vi. Inefficient govt. extension service: An Indian technician working in our fields has made a good remark to me. "Your officers in agriculture know theory very well and work inside office rooms but we know how to apply the theory well in the field because most of the time we are with the farmer in their crop fields."

The agricultural extension officers employed to advise and solve field problems of farmer and time devoted with them are very much beyond the needs. Most young officers are not confident to handle a field problem. The agricultural diploma courses offered by technical colleges are without field practicals and farmer contacts.

vii. Most ignored sector and inability of the institutions to cater the end needs: The sector is full of govt. institutions with large staff strengths to cater to farmer. The old ones such as Paddy Marketing Board and Marketing Department are disappearing and new institutions such as Post Harvest Technology Institute are appearing.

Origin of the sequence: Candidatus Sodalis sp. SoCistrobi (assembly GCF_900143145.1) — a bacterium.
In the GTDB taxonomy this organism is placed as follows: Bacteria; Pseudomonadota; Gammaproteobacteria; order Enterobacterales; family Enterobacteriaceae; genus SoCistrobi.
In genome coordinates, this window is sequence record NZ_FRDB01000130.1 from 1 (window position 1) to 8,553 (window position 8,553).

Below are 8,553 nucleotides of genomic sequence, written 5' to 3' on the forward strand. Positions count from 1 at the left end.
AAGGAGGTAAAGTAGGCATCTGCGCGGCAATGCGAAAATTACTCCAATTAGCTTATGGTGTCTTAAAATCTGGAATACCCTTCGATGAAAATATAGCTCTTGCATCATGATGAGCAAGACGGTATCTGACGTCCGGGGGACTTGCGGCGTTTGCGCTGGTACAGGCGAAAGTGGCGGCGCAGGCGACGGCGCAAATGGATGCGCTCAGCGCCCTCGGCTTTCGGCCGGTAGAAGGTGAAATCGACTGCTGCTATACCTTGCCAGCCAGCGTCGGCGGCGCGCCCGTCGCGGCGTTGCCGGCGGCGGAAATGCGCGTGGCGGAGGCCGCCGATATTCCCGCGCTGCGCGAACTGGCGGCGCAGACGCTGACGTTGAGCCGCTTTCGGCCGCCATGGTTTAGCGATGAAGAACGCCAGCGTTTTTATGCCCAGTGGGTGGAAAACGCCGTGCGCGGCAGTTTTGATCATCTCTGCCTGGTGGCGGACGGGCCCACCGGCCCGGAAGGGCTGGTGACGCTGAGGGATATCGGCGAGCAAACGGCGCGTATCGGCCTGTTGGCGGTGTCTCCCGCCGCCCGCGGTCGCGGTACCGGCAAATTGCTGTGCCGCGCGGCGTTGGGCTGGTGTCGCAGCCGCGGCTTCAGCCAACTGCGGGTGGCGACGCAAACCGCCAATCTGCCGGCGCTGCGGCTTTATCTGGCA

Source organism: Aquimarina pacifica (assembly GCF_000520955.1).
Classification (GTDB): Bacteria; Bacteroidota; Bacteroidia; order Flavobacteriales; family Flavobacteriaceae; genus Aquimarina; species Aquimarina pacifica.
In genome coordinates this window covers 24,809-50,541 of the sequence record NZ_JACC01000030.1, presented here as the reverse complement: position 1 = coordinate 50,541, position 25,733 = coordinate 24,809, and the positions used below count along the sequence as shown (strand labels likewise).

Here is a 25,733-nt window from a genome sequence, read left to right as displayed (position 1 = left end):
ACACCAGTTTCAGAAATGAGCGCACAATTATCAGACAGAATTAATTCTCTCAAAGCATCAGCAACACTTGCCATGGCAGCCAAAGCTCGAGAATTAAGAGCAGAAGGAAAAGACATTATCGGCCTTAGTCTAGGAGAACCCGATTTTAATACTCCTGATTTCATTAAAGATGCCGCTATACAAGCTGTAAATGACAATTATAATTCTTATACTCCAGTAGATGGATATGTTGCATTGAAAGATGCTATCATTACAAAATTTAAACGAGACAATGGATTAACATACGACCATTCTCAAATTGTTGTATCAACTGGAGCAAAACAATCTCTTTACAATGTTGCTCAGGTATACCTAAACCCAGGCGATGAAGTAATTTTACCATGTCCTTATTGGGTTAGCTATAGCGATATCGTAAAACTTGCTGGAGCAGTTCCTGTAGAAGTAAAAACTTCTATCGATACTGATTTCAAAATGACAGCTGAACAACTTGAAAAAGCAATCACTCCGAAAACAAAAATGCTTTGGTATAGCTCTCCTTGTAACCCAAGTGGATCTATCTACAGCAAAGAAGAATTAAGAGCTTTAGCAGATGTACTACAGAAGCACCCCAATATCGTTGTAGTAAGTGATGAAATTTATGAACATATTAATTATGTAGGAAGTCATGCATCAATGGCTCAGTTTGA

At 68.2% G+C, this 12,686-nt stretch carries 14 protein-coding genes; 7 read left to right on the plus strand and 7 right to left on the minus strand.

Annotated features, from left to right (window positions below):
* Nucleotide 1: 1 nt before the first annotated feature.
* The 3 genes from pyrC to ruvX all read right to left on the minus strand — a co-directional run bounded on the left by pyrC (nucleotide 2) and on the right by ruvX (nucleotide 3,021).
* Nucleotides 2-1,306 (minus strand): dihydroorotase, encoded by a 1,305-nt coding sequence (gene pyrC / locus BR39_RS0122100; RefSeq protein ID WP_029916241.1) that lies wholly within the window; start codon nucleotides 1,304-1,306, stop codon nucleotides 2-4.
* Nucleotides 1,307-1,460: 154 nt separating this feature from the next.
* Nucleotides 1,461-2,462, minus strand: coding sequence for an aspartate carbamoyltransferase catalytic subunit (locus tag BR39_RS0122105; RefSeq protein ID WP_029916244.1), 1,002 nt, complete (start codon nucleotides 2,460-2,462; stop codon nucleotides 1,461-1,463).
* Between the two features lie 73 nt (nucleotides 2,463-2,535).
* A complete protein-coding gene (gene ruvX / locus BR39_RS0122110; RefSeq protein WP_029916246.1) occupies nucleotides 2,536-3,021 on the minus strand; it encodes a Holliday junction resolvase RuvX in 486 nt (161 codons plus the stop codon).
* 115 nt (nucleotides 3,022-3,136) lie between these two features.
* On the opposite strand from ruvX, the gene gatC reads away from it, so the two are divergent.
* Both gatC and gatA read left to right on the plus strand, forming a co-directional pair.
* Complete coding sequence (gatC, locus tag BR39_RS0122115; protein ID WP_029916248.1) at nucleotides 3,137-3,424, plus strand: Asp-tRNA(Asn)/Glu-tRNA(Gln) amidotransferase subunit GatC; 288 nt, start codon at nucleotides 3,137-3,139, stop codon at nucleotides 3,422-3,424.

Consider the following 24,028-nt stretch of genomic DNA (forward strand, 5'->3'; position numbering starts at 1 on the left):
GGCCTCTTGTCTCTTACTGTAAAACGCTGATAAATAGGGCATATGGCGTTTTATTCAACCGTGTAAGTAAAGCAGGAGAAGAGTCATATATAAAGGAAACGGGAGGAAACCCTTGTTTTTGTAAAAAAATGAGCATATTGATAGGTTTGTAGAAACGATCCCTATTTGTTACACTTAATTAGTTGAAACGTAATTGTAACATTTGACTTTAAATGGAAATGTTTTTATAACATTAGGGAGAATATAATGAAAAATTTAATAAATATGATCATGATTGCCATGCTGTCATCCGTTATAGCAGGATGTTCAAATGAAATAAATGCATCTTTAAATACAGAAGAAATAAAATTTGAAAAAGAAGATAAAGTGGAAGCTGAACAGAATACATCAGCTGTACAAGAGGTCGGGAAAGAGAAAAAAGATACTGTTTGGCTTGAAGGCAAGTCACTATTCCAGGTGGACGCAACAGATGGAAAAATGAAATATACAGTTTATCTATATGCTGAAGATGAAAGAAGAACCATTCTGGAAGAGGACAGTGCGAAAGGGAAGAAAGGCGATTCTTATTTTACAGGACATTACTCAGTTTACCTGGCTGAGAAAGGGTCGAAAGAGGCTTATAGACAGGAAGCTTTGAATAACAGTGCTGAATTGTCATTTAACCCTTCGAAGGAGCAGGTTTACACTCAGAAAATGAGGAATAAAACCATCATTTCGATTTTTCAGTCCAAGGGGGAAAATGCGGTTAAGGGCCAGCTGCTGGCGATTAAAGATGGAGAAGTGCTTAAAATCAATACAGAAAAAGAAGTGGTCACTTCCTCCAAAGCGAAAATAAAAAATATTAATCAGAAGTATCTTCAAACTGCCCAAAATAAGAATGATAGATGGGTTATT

The officers' monthly programmes of active institutions are full of meetings with higher officers and politicians, devote more time understand circulars and to fill data forms for exaggerated progress reports and no time to work in the field or to attend to a farmer who reached to his office. Restricted allocations for travelling and misuse of allocated facilities are two other constraints.

viii. Poor marketing facilities: The daily newspapers are full of rural news items as follows: In Polonnaruwa the highest paddy producing area farmers are worrying because they cannot sell their paddy at a reasonable price. In Puttalam (Neelabemma) farmers are waiting to sell their bumper big onion harvest but no buyers.

The farmers in Matale cannot sell their tomato for more than six rupees a kilo and income is just enough to pay the transport cost. In Moneragala the lime is allowed to fall because the price is not sufficient to pay the cost of harvest. In Kuliyapitiya farmers throw their betel after waiting hours because no mudalali to buy.